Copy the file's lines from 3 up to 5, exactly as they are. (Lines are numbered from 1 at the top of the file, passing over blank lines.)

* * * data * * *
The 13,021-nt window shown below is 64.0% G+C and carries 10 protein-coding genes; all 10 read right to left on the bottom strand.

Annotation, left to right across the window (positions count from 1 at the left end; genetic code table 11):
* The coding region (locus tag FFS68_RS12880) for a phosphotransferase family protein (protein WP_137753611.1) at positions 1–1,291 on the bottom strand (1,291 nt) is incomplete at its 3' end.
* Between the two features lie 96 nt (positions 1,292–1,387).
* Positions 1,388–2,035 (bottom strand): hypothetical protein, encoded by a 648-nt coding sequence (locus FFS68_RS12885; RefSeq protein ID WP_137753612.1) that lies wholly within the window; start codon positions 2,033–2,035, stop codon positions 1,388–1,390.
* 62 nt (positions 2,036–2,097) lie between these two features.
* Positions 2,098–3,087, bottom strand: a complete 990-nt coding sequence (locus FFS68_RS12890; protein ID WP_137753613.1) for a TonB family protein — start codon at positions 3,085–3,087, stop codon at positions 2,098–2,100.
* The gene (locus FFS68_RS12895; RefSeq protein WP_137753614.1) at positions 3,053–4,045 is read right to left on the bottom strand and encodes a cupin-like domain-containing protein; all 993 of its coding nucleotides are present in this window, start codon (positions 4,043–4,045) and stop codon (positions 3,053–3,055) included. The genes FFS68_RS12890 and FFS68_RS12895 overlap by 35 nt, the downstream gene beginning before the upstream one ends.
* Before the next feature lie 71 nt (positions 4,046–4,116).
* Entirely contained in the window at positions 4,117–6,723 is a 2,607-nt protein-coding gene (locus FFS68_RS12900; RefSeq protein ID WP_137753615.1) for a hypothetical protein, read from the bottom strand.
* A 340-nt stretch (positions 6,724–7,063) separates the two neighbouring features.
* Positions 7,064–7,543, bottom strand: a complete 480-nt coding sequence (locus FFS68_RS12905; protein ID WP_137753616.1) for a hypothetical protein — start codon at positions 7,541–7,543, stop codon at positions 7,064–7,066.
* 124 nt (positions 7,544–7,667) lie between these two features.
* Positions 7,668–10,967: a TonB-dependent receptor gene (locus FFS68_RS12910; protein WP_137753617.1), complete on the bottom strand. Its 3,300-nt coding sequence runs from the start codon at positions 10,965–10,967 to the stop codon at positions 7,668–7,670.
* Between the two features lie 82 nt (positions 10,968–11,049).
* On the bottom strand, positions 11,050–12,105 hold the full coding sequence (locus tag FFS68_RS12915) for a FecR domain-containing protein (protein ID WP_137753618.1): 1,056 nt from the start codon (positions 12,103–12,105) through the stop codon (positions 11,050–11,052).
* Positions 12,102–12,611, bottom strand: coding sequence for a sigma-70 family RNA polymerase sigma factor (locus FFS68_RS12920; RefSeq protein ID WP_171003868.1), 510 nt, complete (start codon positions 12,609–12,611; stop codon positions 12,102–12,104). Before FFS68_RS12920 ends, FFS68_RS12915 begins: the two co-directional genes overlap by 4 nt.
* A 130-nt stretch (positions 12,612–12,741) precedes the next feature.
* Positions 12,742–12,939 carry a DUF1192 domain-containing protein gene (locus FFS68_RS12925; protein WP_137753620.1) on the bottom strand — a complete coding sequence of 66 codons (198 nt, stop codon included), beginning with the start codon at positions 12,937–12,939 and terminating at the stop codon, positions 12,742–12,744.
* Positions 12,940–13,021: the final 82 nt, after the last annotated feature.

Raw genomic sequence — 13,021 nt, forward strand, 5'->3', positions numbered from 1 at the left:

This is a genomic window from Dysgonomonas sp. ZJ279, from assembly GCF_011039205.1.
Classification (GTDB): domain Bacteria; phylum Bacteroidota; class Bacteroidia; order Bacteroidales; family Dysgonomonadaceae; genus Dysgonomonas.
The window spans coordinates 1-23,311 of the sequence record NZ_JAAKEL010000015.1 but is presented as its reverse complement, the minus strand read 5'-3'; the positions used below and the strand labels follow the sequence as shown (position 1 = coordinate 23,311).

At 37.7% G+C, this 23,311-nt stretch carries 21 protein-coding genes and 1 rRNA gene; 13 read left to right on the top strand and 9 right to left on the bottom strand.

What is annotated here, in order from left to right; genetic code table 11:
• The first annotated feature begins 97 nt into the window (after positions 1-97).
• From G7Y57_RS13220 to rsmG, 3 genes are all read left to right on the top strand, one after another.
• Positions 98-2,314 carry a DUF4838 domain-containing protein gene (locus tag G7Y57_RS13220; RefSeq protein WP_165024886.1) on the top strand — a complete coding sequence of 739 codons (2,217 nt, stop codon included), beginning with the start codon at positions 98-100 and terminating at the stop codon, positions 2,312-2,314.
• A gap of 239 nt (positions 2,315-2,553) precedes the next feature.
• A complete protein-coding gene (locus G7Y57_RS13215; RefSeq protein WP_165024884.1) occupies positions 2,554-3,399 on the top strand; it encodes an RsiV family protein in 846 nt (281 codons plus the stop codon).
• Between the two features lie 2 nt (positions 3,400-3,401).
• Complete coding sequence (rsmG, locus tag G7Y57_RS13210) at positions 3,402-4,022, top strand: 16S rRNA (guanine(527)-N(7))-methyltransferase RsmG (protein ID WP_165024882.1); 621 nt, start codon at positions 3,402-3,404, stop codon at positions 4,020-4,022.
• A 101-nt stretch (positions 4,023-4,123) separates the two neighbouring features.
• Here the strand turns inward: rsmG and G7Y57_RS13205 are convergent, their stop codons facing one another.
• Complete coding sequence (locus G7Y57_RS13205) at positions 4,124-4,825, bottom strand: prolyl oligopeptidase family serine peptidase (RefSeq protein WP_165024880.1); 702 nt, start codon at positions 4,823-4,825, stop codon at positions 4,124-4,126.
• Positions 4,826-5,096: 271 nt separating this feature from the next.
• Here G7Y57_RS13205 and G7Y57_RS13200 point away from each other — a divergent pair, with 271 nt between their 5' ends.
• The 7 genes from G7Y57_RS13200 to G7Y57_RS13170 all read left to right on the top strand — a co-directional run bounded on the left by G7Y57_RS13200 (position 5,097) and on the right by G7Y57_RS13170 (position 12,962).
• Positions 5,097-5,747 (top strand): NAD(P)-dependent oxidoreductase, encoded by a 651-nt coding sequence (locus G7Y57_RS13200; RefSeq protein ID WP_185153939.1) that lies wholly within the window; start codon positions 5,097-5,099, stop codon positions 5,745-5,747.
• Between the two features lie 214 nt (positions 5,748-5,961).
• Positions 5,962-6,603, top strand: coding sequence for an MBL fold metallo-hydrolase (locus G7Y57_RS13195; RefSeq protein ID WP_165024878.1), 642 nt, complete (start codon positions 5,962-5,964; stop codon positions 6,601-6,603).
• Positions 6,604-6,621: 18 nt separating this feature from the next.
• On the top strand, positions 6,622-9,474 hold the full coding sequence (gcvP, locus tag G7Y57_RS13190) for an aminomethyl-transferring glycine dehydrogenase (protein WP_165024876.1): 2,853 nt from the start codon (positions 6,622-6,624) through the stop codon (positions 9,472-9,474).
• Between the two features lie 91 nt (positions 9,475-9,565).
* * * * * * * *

* The coding region (locus tag FFS68_RS12880) for a phosphotransferase family protein (protein WP_137753611.1) at positions 1–1,291 on the bottom strand (1,291 nt) is incomplete at its 3' end.
* Between the two features lie 96 nt (positions 1,292–1,387).
* Positions 1,388–2,035 (bottom strand): hypothetical protein, encoded by a 648-nt coding sequence (locus FFS68_RS12885; RefSeq protein ID WP_137753612.1) that lies wholly within the window; start codon positions 2,033–2,035, stop codon positions 1,388–1,390.